Laskos wrote: Sven Schüle wrote:
Laskos wrote:The correct rating here is -191, 0, 191 [...] and is derived analytically
In general there is no such thing like an (absolutely) "correct rating". The mapping between winning percentage (or probability) and rating difference depends on the underlying rating model, and there is more than one model, and not all three programs you are comparing use the same model AFAIK.
Furthermore, as HGM has shown, also the number of draws has an influence on the ratings. In addition to that, BayesElo (I don't know about Ordo here) also accounts for the colors. I don't know whether the (roughly) 55% win rate for White was considered in your example since you didn't mention it.
I mean correct according to logistic, assuming there is no white/black colours. There is 1-to-1 map between prcentages and Elo points differece (assuming the logistic and 400/diff). Cannot I say that 75% in a match (and the only match out there) means 191 points? I do understand where the number of draws enters, but I do not underastand it here, in a single match, or in my example of three engines. As statistical weight goes, when we have incongruous results we might have to take a weighted average w1*diff1+w2*diff2+...., and the number of draws does enter in w1,w2... . Also, for incogruous results (almost all ratings with 3 or more engines), it's true that the ratings are model dependent and there is no such thing as "correct rating". I can even argue for the weight quantity that 2 draws are always more than 1 win and 1 loss, but to say that 2 draws are always equivalent to 2 wins and 2 losses is wrong, one needs trinomials. For my example of three engines the weights (therefore the draws) apparently do come, but they are irrelevant because the results are exactly congruent, I have w1*diff + w2*diff+..., just simply the sum of the weights, which is a constant.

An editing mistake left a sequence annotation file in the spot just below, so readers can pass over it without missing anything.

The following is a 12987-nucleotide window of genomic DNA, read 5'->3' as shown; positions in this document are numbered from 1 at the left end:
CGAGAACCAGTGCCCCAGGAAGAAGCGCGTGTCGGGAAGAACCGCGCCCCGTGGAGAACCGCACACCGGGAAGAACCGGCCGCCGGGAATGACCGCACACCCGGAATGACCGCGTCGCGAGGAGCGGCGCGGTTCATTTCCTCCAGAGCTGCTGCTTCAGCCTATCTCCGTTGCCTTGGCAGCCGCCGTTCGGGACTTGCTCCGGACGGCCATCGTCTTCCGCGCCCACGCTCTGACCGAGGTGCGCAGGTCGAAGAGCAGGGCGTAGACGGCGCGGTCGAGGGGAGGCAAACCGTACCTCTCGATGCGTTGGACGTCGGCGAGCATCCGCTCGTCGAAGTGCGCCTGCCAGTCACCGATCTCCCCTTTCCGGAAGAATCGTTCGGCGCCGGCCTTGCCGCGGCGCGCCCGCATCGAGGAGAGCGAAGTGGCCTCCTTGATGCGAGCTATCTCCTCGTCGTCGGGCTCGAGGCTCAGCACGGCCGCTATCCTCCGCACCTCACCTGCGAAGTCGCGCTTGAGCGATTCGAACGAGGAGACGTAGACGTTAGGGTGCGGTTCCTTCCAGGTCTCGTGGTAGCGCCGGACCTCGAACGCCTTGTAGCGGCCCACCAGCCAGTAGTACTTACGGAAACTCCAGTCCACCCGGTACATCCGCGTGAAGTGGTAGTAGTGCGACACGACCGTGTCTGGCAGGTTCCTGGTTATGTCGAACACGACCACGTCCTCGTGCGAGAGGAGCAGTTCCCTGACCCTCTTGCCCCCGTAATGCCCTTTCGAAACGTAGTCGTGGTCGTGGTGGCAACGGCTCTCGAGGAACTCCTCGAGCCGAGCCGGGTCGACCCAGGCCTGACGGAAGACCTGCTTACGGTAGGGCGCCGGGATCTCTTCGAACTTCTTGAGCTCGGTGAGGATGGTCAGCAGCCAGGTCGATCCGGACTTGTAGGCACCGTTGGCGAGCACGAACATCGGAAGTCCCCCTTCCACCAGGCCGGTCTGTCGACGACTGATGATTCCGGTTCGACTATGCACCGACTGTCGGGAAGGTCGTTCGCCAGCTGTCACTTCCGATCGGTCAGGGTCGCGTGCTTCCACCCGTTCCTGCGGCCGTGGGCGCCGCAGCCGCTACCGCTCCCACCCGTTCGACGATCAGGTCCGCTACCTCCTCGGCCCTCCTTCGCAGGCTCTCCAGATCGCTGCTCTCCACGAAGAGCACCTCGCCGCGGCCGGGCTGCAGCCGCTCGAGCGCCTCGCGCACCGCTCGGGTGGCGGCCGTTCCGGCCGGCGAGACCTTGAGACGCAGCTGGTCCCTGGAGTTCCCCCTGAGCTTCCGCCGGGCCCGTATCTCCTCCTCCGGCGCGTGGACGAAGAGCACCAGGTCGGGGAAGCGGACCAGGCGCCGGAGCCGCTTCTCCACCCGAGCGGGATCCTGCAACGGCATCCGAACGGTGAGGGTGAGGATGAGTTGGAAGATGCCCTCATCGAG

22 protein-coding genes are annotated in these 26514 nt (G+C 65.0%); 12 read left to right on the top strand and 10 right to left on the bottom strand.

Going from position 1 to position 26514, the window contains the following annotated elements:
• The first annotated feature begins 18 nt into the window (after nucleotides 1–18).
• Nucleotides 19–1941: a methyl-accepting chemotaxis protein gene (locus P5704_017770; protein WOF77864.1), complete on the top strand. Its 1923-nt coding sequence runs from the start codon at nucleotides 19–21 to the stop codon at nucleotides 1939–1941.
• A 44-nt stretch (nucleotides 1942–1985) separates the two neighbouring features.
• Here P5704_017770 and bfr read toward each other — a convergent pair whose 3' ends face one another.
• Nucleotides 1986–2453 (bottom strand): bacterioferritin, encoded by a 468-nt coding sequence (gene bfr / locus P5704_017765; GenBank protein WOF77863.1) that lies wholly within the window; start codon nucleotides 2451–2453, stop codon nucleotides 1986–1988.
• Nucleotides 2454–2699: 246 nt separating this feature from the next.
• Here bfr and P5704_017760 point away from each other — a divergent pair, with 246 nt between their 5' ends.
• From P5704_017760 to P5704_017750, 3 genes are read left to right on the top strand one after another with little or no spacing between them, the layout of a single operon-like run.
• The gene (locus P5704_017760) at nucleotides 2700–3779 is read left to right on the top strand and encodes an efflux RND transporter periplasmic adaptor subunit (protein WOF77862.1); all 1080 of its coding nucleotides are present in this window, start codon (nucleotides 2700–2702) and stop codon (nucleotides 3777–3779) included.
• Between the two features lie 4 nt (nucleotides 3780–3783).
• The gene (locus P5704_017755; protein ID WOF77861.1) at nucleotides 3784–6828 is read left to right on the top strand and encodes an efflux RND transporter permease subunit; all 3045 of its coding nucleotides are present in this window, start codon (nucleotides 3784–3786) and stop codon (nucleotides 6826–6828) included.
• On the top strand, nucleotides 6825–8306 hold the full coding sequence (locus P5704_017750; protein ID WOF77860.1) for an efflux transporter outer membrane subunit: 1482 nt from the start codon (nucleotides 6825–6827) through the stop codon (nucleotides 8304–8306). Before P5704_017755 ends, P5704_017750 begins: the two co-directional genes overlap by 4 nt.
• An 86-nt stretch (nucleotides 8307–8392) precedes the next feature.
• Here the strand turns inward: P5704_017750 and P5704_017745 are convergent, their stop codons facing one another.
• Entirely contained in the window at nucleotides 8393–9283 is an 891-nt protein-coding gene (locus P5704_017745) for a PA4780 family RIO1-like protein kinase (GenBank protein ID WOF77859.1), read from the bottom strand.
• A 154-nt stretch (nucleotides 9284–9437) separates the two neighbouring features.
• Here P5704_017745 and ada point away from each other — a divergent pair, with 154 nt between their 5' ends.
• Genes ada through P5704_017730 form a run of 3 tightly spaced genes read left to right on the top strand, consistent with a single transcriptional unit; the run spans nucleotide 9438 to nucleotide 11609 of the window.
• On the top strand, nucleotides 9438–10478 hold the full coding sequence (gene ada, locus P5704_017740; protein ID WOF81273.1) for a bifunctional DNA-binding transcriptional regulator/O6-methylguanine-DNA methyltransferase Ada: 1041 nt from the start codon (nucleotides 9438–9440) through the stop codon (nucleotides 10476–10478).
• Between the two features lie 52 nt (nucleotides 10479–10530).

Ok, I didn't follow the entire Bayeselo algortithm, but I don't think the rating for absurdly simple cases is so counterintuitive.
It is correct to say that a rating difference of 191 points implies a winning probability of 75% based on the logistic curve. The other way round, deriving the "191" from the "75%", is also "correct" in a certain sense but it has a different meaning. I'll have to go into greater detail so everyone will understand the context.
The whole "elo rating" topic has one aspect which I believe is sometimes grossly underestimated, at least in CC, and I think it is important to understand what we do if we calculate ratings from (engine) games.
Whenever a set of games is taken to obtain elo ratings just from that set, this is always an attempt to predict
something unknown, i.e. the "true relative playing strength" and, derived from it, the "real winning probabilities" of the participants. Now you can choose different ways to do that prediction but it is still a prediction for which it is not always trivial to say how good it actually is. It is surely possible to test the quality of those predictions produced by the different elo rating tools but what most people actually do is only look at the predictions itself, e.g. the resulting rating lists, and take them for granted (or don't). At least one of these tools (BayesElo, I'm not sure about the others) also adds information about the error bars to give an impression about the range of its predicted values, a detail that must be considered when judging about a tool's quality since a prediction with error bars of +/- 100 appears to be less likely to fail (and thus to be considered "wrong") than one with +/- 5, for instance.